Art and Faith

Sunday, 20 July 2008

A Thank You to you, my readers… we broke 50,000 hits today!

Filed under: Uncategorized — 01varvara @ 00.00

A Girl with Berries (Nikolai Rachkov, 1879)

When I starting this site last November, I truly did not know where this was going. The shortage of crystal balls being what it is, that is not surprising. However, there is one thing that I have no illusions upon. This site is not successful because of me. It is successful because it fills a niche in YOUR life. I am humbled to be able to fill it for you.

My job is simply to take you by the hand to show you what I have discovered over my lifetime of our Russian art and culture. It is a blossom of the Orthodox culture, one which is not Western in the least, although many Russian artists have used Western techniques. We are the bridge between the Oriental, the Western, and the Islamic worlds. There are elements of all in our world-view and much indigenous to us alone, leading to a special culture that is unique in the world.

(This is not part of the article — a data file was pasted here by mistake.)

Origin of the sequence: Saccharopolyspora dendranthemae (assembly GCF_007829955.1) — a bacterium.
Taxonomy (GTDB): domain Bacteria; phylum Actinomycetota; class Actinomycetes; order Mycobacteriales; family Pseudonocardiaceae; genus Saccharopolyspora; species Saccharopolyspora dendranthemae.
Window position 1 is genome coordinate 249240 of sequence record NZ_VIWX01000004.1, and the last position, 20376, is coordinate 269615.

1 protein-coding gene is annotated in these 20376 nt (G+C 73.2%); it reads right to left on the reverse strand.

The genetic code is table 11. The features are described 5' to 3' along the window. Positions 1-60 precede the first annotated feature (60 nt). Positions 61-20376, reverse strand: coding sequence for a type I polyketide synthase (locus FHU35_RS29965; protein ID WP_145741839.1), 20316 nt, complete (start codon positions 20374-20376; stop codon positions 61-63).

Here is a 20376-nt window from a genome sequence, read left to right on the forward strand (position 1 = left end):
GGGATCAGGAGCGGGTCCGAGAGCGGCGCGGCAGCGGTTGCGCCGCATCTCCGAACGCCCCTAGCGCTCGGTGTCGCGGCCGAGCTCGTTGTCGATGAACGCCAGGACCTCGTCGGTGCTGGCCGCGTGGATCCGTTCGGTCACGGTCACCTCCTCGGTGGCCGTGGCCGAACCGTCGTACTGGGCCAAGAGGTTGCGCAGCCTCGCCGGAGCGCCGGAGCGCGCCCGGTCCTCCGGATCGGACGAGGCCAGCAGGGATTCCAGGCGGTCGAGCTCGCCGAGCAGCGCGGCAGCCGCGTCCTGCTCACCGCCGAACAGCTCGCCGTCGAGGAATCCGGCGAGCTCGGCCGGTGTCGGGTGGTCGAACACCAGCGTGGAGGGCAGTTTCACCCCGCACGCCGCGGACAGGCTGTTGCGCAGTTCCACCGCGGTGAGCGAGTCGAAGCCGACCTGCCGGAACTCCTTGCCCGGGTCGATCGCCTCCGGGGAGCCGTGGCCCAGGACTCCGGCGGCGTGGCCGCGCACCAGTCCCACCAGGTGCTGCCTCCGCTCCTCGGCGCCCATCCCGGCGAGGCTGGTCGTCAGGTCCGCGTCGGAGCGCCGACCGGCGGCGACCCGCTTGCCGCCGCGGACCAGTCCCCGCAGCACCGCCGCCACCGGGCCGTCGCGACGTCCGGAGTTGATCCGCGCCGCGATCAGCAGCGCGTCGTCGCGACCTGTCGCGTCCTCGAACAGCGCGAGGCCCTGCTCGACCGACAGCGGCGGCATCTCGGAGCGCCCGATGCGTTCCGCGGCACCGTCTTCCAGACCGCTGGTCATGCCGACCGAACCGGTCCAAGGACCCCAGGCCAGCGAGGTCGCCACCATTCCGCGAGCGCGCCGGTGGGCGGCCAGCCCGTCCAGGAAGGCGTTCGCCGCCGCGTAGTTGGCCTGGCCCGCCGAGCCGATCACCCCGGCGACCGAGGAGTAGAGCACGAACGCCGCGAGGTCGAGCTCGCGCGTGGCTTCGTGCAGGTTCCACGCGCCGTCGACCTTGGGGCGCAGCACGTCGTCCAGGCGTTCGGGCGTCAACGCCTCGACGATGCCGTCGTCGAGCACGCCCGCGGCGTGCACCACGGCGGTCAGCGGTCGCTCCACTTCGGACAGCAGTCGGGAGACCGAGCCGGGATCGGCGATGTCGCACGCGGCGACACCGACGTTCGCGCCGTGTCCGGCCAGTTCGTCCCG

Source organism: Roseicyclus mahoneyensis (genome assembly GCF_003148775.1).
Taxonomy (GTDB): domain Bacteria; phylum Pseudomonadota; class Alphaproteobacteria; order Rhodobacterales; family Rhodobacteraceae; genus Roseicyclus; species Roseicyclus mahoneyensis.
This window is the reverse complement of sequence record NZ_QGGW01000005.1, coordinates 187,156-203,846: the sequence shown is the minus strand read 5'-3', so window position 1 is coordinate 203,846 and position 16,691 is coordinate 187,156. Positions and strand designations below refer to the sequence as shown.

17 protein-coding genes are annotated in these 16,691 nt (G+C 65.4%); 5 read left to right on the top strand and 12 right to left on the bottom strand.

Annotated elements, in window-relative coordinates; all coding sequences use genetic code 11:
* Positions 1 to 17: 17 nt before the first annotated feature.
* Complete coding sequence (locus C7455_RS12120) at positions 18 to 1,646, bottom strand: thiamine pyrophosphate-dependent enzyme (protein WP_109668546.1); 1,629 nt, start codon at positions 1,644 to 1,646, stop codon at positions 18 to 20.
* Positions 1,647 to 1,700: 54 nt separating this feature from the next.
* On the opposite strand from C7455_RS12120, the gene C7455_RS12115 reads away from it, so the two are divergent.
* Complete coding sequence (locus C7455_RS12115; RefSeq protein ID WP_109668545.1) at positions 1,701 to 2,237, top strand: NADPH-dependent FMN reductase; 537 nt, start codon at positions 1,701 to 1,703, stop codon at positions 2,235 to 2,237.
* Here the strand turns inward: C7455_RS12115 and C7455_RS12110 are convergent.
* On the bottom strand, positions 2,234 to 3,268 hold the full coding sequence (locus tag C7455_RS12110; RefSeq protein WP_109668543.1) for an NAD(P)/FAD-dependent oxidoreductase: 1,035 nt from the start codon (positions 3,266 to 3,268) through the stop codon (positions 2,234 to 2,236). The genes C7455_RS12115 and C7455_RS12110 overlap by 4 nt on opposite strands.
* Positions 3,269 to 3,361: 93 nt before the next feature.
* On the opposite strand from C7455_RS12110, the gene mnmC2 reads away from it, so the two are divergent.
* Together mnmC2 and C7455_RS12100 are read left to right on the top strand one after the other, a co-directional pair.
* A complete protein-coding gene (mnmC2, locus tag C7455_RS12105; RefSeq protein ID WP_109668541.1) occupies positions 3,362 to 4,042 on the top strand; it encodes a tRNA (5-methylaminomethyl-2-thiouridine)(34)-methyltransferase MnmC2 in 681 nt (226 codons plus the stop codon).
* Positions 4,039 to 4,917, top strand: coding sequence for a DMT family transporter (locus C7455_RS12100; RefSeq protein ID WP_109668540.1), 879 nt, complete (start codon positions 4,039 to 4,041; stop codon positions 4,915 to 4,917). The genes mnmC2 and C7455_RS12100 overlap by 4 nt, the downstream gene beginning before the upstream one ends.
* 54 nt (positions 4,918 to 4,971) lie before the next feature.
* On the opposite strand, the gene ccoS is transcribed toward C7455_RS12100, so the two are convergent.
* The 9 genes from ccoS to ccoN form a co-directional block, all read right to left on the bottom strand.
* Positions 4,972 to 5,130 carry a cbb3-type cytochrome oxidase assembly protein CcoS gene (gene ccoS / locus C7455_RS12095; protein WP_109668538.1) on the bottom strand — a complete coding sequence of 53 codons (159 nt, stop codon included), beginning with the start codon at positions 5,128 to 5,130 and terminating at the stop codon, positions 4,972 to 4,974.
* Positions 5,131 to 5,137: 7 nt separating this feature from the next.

Orthodox culture has been centred in Moscow since the fall of Tsargrad to the Turks in 1453. That is to say, we Russians are the leaders of the Orthodox world because we are the largest, most developed, and most powerful section of world Orthodoxy. If we catch a cold, the rest of the Orthodox world suffers, as the era of the Bolshevik persecutions proved most abundantly.

This is our art, this is our culture. Thank you for stopping by. Don’t be a stranger, come again!


Vara Drezhlo

Sunday 20 July 2008

Boris Shcherbakov. Silence on Lake Nero. 1973

Filed under: fine art,landscape/nature,rural scene,Russian,Soviet period — 01varvara @ 00.00

Silence on Lake Nero (Boris Shcherbakov, 1973)

Well, if we’ve met Uncle Shura and ate at table with him, what is the view outside his window…

Vladimir Stozharov. Still Life with Bread. 1959

Filed under: domestic,fine art,Russian,Soviet period,still life — 01varvara @ 00.00

Still Life with Bread (Vladimir Stozharov, 1959)

Here is what is at table at Uncle Shura’s house. Good, hearty, dependable Russian food. Black bread, scallions, a pot of shchi, tea, sugar, and salt… what else does one need?

Vasili Maksimov. A Girl. 1866

Filed under: 19th century,fine art,human study,portrait,Russian — 01varvara @ 00.00

A Girl (Vasili Maksimov, 1866)

Maksimov was one of the early Peredvizhniki, but, he was the archetypical starving artist. Apparently, he had a nasty personality, and that was that.

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